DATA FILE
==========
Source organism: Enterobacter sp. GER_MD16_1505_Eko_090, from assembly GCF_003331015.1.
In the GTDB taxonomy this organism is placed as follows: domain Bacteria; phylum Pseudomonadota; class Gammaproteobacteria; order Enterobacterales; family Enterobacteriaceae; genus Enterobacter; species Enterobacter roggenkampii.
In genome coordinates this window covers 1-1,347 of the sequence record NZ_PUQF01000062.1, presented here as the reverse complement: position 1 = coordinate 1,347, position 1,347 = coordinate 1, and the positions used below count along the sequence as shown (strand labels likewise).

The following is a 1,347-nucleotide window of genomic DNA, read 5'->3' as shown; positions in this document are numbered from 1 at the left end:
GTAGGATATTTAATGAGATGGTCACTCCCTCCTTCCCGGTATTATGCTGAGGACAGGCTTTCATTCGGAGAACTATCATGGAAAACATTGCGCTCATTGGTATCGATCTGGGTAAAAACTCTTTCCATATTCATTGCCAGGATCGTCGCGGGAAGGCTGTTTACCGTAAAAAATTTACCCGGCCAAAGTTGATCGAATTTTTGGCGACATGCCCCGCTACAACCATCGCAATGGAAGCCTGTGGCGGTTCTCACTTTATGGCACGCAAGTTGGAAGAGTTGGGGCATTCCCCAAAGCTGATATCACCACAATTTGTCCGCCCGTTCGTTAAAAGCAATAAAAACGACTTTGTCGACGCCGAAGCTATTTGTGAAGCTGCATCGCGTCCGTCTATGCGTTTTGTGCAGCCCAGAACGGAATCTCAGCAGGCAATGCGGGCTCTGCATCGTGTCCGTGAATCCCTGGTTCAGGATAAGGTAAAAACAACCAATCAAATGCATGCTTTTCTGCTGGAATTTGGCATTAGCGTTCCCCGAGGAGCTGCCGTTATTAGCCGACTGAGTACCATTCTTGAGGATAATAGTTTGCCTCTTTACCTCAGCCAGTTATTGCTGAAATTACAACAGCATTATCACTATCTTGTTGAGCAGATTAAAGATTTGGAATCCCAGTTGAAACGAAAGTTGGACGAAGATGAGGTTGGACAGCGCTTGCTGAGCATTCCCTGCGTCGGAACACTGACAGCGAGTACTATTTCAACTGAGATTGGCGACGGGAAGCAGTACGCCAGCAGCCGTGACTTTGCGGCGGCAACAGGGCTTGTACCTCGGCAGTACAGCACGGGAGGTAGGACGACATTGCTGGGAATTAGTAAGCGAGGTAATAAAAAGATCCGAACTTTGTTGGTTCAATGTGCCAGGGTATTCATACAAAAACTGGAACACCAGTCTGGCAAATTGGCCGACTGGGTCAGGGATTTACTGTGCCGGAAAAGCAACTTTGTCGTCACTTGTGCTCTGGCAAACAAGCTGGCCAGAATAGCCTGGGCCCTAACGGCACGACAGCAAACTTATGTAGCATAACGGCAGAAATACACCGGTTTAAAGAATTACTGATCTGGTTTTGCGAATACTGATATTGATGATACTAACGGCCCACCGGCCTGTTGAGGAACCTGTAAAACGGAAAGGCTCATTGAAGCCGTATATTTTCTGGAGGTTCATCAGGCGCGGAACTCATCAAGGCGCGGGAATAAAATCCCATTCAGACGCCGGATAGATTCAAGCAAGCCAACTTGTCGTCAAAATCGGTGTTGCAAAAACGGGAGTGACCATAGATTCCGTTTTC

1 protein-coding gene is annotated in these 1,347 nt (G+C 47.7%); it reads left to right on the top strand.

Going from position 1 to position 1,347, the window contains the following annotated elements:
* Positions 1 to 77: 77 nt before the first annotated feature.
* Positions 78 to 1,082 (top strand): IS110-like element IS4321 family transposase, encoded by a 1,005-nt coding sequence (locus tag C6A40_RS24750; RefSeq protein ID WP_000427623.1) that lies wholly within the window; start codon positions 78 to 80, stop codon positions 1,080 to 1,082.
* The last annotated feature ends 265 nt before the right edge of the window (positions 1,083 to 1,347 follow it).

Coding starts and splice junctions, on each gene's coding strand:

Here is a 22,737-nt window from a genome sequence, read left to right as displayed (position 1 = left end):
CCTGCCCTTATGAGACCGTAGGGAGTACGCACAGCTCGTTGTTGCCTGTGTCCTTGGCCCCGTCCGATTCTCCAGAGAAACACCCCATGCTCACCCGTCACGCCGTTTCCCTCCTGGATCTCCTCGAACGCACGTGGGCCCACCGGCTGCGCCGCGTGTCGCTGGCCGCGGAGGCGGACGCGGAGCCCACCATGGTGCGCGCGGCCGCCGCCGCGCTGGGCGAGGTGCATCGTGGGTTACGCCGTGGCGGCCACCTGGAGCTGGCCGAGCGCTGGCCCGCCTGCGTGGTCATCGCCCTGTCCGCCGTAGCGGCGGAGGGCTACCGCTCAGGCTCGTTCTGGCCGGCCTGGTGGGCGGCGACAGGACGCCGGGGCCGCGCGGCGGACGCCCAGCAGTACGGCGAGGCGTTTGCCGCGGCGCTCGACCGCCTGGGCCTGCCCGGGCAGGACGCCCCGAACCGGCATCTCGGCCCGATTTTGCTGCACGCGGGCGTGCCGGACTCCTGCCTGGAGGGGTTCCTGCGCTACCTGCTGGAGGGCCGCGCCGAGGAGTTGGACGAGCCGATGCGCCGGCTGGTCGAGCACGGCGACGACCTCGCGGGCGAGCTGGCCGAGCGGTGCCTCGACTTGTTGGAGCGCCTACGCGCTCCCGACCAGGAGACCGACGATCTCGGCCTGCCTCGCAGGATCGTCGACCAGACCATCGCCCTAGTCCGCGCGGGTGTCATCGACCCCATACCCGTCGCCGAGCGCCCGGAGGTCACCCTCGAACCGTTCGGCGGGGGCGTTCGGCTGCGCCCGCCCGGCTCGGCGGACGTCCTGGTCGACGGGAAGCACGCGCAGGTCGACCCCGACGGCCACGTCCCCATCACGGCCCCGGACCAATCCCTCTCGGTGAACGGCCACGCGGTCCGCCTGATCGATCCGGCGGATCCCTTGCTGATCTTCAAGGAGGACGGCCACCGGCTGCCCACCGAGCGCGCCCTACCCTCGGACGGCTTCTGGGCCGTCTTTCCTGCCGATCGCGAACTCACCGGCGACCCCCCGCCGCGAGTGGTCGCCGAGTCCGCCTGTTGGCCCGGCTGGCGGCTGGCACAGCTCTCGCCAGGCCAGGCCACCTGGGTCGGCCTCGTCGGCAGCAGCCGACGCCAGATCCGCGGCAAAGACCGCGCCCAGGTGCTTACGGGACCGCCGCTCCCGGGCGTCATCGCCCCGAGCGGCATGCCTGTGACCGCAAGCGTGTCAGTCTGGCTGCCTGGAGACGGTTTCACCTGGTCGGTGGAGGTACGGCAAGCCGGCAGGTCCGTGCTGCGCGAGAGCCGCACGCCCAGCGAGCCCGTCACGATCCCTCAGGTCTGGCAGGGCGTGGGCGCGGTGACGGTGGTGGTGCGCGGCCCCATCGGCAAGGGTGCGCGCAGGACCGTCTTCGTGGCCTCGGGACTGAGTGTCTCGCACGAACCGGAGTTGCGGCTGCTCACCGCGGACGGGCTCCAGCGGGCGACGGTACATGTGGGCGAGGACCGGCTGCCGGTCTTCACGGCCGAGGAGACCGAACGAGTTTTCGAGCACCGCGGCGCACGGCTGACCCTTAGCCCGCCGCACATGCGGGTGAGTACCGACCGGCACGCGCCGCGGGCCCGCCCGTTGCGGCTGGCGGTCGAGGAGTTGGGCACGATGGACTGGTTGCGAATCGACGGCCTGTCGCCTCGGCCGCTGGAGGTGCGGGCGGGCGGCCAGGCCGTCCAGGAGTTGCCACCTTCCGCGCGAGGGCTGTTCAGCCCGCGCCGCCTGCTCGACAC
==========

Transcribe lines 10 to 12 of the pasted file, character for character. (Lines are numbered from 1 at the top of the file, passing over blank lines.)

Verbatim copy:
* The last annotated feature ends 265 nt before the right edge of the window (positions 1,083 to 1,347 follow it).

Coding starts and splice junctions, on each gene's coding strand:

Here is a 22,737-nt window from a genome sequence, read left to right as displayed (position 1 = left end):